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What is vitamin D good for? Most people believe that the function of vitamin D is mostly confined to regulating absorption of calcium and phosphorus, making it a very important nutrient when it comes to bone and muscle health. But the sunshine vitamin has much more to offer beyond this classic and well-known role in calcium metabolism. In fact, it is one of the most important nutrients that you need to be able to sustain optimal health and well-being and avoid serious diseases linked to chronic vitamin D deficiency.
Studies show that vitamin D plays an integral role in regulating immunity, lowering inflammation and maintaining a healthy cardiovascular system.
Vitamin D Receptors
Did you know that almost every cell in your body contains receptors for vitamin D? Whether it is immune cells or cells in your brain, heart, bones, lungs, breasts, intestines, muscles and even your thyroid gland, nearly all cells have these specialized receptors called Vitamin D receptors, or VDRs. The active form of vitamin D gets attached to these VDRs. These vitamin D activated receptors then help promote expression of genes that are responsible for all kinds of wide-ranging functions and biological processes.
In the intestines, these vitamin D bound receptors facilitate the expression of genes that absorb calcium and phosphorus. In the immune cells, these receptors help express genes that trigger the formation of natural antibiotic proteins to ward off foreign invaders that might cause infections and disease.
While you may think low vitamin D levels give you weak bones and painful muscles, research suggests that vitamin D deficiency is a risk factor for many chronic health conditions, such as autoimmune diseases, metabolic disorders, infections, heart disease, cognitive impairment, depression, and even some types of cancers.  The majority of the pregnant women today are vitamin D deficient, exposing their unborn babies at all kinds of health risks including allergies, asthma, wheezing disorders and even autism.
Illnesses Associated with Low vitamin D Levels
Your body can make its own vitamin D with adequate exposure to sunlight. But decreased sun exposure – mostly due to lifestyle changes such as spending less time outdoors due to work, lack of physical activity, fear of developing skin cancer and excessive use of sunscreen – has significantly contributed to vitamin D deficiency on a global scale.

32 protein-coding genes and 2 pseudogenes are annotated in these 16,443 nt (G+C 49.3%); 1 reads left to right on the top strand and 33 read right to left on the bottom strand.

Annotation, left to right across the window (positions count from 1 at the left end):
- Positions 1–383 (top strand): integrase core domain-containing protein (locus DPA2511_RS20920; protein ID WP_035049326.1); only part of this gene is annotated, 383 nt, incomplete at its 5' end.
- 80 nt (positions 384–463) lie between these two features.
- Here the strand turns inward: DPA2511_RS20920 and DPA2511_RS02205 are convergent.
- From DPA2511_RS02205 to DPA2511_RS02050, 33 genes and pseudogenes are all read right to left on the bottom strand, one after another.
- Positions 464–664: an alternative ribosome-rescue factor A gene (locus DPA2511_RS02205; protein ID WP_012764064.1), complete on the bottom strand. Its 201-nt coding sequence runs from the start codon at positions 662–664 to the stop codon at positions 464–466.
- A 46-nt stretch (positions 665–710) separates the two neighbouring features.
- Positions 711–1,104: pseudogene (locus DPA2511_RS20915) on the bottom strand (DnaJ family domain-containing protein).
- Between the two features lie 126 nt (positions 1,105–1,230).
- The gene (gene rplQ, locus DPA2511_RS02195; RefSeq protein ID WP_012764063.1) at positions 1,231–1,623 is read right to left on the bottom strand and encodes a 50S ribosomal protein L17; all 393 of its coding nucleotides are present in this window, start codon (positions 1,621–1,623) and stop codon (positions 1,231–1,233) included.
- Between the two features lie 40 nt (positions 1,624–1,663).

Are you diagnosed with low levels of vitamin D? You may be at risk of developing these health conditions:
1. Respiratory infections
Your immune system is your best defense in fighting infections and keeping diseases at bay. And vitamin D plays a very important role in bolstering your immune system through the production of natural anti-bacterial proteins in the body. These antimicrobial proteins help the body fight a wide range of infections including cold, flu and asthma and even tuberculosis. Not surprisingly, many of your immune cells such as monocytes, macrophages, dendritic cells, T cells, and B cells have receptors for vitamin D and the enzymes required to convert the circulating vitamin D into active vitamin D.  
In addition to its positive role in strengthening natural immunity, vitamin D also works as an anti-inflammatory and improves lung functions.  These properties make vitamin D supplements a highly effective strategy in managing asthma and preventing acute respiratory tract infections, such as cold and flu, that have the potential to trigger and aggravate asthma attacks.
For example, a 2017 study found that vitamin D is effective against acute respiratory infections such as colds and flu, although it emphasized that supplements work best for people with severe vitamin D deficiency. . Vitamin D was also found to be more useful in flu prevention than anti-viral drugs and vaccines .
2. Heart Disease
Low vitamin D levels are associated with an increased risk of heart failure, heart attack, stroke and peripheral arterial disease.  It also contributes to other factors considered high risk for heart disease, such as high blood pressure and diabetes.
While low levels increase your risk, could improving your levels with vitamin D supplements help in preventing heart disease risk? Vitamin D seems to be doing a lot of hard work when it comes to maintaining heart health and minimizing risks that are directly related to cardiovascular disease. For example, vitamin D lowers inflammation, reduces vascular stiffness, lowers blood pressure and improves endothelial functions . Daily supplementation with vitamin D also improves heart functions in patients suffering from chronic heart failure .
One study found that vitamin D may help reverse the damage inflicted on the endothelium in several diseases such as high blood pressure, diabetes and atherosclerosis. The study found that vitamin D stimulates the production of nitric oxide, a molecule that regulates blood flow, endothelial health and blood clot formation in the blood vessels. Vitamin D also reduces oxidative stress in the cardiovascular system.